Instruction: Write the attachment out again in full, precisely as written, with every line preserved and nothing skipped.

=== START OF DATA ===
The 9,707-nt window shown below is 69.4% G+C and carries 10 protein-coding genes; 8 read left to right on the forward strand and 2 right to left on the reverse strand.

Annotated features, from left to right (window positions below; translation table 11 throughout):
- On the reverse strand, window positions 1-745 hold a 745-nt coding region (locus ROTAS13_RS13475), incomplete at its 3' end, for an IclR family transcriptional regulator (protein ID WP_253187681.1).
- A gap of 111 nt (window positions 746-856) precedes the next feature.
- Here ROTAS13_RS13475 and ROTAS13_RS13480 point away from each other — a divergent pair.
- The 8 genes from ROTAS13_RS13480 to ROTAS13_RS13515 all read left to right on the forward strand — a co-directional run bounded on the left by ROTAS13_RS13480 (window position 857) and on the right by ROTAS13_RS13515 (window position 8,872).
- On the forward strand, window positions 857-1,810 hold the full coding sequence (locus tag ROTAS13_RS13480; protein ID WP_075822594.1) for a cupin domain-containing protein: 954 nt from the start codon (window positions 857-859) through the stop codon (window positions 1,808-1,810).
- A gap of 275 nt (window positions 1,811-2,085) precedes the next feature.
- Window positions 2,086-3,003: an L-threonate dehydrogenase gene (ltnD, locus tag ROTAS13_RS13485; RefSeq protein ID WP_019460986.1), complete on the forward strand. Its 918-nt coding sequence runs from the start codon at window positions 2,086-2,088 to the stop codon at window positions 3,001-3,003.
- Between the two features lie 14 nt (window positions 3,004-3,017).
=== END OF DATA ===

The 9,707-nt window shown below is 69.4% G+C and carries 10 protein-coding genes; 8 read left to right on the forward strand and 2 right to left on the reverse strand.

Annotated features, from left to right (window positions below; translation table 11 throughout):
- On the reverse strand, window positions 1-745 hold a 745-nt coding region (locus ROTAS13_RS13475), incomplete at its 3' end, for an IclR family transcriptional regulator (protein ID WP_253187681.1).
- A gap of 111 nt (window positions 746-856) precedes the next feature.
- Here ROTAS13_RS13475 and ROTAS13_RS13480 point away from each other — a divergent pair.
- The 8 genes from ROTAS13_RS13480 to ROTAS13_RS13515 all read left to right on the forward strand — a co-directional run bounded on the left by ROTAS13_RS13480 (window position 857) and on the right by ROTAS13_RS13515 (window position 8,872).
- On the forward strand, window positions 857-1,810 hold the full coding sequence (locus tag ROTAS13_RS13480; protein ID WP_075822594.1) for a cupin domain-containing protein: 954 nt from the start codon (window positions 857-859) through the stop codon (window positions 1,808-1,810).
- A gap of 275 nt (window positions 1,811-2,085) precedes the next feature.
- Window positions 2,086-3,003: an L-threonate dehydrogenase gene (ltnD, locus tag ROTAS13_RS13485; RefSeq protein ID WP_019460986.1), complete on the forward strand. Its 918-nt coding sequence runs from the start codon at window positions 2,086-2,088 to the stop codon at window positions 3,001-3,003.
- Between the two features lie 14 nt (window positions 3,004-3,017).